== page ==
Being a noted authority on the history of the Italian ocean liner Andrea Doria, I have been asked this same question over a thousand times. I have spent over 25 years looking into this question and am 100 percent positive with the following conclusions. Here is a quick synopsis of my highly controversial answer:
There were many small errors made by both ships, the Italian liner Andrea Doria and the Swedish-American liner Stockholm, that contributed to the collision. Each small error concatenated to become bigger errors. However, the biggest error that fateful evening of July 25th, 1956 was the misreading of the radar by the young Third Officer Carstens aboard the Stockholm. This was truly the fatal error and was pivotal for the collision to have taken place that foggy evening at 11:10 pm!
As far as formal guilt for the collision, there was none that was legally attributed. There were pre-trial depositions that were taken, in contemplation of a full trial, but both ship owners, deciding that it would not be in their best interests to have a long, drawn-out trial, settled their differences with their common insurers. Therefore-it never went to trial to decide who was at fault. Informally, many professional mariners in the US went over all the testimony; and understanding the laws of the sea figured that, barring perjury from either the Doria or Stockholm's officers and crew, the Stockholm bridge officer was mistaken about the radar. These mariners have always believed that the radar misreading was the critical error. Every decision that Stockholm's young and inexperienced Third Officer Carstens made on the bridge from 20 minutes before the collision to the collision time suggest that he thought that the Doria was much further away. It made the most reasonable and logical sense for this theory. However, Carstens has vehemently denied this, but computer projections of the collision prove out, with very little doubt that the reason for this collision was the radar misreading by Carstens.
This misread of the radar by Carstens has overwhelming and uniform acceptance; and is supported by the world's most prestigious mariners/nautical scientists. Making this type of error is a very simple thing to do on a busy bridge with fog and a vessel closing fast. Back in those days, the radar rings were not illuminated and the radar's range scale selection was done manually by moving a switch. It is believed by these experts that Carstens thought that he was on a different range (15 mile) when in reality he was on another range (5 mile). In order to verify what range you are on in the night, a small flashlight is used. All the decisions that Carstens made on the bridge would support that Carstens believed that he was on a distant range and that the Doria was farther away then he thought.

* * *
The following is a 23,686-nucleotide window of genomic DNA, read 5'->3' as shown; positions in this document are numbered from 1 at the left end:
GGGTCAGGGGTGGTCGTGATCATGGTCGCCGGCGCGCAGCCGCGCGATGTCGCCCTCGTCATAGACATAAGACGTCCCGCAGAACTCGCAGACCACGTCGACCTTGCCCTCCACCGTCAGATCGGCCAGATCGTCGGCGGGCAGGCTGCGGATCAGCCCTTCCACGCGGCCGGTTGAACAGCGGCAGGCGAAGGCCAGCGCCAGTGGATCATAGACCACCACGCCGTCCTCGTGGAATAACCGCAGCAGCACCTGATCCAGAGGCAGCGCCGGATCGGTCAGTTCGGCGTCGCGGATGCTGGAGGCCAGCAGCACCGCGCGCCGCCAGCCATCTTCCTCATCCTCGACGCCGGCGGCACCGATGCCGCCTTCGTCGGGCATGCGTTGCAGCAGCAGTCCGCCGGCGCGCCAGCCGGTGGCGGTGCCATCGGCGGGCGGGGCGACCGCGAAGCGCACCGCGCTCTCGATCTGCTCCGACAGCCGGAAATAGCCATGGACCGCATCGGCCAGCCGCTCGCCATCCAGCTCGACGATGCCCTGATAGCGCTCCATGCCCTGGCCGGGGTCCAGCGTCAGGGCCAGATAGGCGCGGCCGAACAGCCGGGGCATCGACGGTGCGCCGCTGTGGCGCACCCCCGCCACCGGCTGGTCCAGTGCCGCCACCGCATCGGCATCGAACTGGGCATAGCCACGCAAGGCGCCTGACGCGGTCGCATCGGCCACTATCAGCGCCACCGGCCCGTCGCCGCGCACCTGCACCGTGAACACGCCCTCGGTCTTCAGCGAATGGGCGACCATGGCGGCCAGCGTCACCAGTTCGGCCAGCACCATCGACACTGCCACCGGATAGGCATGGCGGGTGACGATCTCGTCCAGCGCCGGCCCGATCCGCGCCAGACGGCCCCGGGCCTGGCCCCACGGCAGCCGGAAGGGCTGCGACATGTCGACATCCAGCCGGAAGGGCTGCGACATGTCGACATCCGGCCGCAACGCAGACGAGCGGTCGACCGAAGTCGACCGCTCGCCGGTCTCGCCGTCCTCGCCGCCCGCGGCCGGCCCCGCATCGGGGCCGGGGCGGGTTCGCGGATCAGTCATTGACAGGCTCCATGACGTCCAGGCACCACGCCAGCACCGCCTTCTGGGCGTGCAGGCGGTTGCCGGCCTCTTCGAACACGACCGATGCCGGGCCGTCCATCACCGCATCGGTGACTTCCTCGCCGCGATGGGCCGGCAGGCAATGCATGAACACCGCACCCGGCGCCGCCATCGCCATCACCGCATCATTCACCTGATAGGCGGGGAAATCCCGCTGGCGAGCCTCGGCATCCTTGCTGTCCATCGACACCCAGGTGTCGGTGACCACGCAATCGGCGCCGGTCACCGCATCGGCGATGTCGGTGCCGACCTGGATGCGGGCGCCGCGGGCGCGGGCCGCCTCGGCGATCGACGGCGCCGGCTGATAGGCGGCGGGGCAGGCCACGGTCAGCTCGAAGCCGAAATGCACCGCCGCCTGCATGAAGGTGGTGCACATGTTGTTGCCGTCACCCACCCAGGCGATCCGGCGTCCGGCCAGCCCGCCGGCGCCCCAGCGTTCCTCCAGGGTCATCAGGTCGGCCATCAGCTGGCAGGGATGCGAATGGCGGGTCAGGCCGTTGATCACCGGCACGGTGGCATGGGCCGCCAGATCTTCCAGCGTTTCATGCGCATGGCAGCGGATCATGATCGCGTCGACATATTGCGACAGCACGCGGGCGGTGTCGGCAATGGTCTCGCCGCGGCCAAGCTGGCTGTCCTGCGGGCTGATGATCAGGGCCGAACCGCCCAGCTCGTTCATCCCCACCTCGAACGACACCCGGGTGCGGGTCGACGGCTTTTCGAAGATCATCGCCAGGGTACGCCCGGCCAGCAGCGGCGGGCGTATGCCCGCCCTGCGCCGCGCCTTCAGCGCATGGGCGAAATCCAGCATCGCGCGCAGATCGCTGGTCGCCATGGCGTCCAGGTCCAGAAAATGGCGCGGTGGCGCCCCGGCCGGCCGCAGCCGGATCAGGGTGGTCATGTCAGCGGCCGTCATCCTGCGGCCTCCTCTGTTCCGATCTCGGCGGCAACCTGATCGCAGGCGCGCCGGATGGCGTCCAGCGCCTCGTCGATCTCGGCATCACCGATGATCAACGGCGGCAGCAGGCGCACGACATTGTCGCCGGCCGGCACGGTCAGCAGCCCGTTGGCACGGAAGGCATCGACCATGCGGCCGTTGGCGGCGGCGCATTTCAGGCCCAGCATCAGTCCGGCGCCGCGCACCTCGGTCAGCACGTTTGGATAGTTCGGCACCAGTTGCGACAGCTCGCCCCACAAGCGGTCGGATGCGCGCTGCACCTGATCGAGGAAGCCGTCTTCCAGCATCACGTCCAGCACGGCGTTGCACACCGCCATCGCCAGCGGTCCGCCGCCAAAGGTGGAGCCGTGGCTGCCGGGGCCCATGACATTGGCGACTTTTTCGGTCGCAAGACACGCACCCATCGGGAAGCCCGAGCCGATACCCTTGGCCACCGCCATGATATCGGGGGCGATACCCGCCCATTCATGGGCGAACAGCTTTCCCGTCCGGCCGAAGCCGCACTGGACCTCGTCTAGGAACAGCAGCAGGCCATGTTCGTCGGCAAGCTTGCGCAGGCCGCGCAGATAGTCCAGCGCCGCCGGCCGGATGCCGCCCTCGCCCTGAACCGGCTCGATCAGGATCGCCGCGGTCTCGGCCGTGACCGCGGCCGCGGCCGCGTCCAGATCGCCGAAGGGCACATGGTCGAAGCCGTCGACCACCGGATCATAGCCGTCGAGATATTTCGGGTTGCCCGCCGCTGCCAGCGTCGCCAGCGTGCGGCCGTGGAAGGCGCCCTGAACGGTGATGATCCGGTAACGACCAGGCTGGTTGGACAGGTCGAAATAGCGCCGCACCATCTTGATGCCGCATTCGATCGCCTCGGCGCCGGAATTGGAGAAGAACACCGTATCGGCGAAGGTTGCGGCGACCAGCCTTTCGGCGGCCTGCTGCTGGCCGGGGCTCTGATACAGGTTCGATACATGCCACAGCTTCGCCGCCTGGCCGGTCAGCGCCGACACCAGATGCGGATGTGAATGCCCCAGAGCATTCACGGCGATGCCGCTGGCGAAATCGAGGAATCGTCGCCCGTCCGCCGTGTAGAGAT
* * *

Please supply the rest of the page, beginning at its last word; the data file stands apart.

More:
For fair balance, a good account of the collision with a totally different interpretation is the book Collision Course by Alvin Moscow. In his book, Mr. Moscow attributed the blame to the captain of the Andrea Doria-Piero Calamai. For many years, Moscow's book was the definitive source for the collision. A marine engineer named John Carrouthers who was contracted by the Navy to investigate marine accidents concluded otherwise and could prove with utmost certainty that the accident was caused by the Stockholm. As the world's nautical experts had an opportunity to look at all the evidence, they have felt that the misreading of the radar was highly probable as the fatal mistake. Currently, at the United States Merchant Marine Academy (USMMA), the cadets use this accident scenario every semester as an example of radar misreading on the bridge. The textbook used for this course is called Watchstanding Guide for the Merchant Officer by Captain Robert J. Meurn Publisher: Cornell Maritime Press, ISBN 0-87033-409-3. (May 1990; updated 2006) In this book, Captain Meurn spends several pages (pp173-176) explaining the reasons for the collision of the Doria-Stockholm on misreading of the ship's radar by the Stockholm and uses this as a learning tool to make sure that any nautical/maritime officer avoids this ship-to-ship encounter. Additionally all cadets are taught how to man a ship's bridge using a multimillion dollar simulator that has the complete accident of the collision programmed specifically with what was occurring out at sea on July 25th, 1956. Captain Meurn is a master mariner and professor emeritus at the USMMA and this textbook is used at the United States Coast Guard and the US Naval Academies; as well as for NOAA mariners.
Since there was never a formal trial (just pre-trial deposition) the ultimate truth will always be left up to the individual; however, with the 50th anniversary of the collision and sinking approaching, there is no doubt that professional mariners in the United States know who was at fault. Coming late Spring 2006, look for a new book by Andrea Doria survivor Pierette Simpson who will provide new and startling evidence for the facts behind the collision and sinking of the Andrea Doria.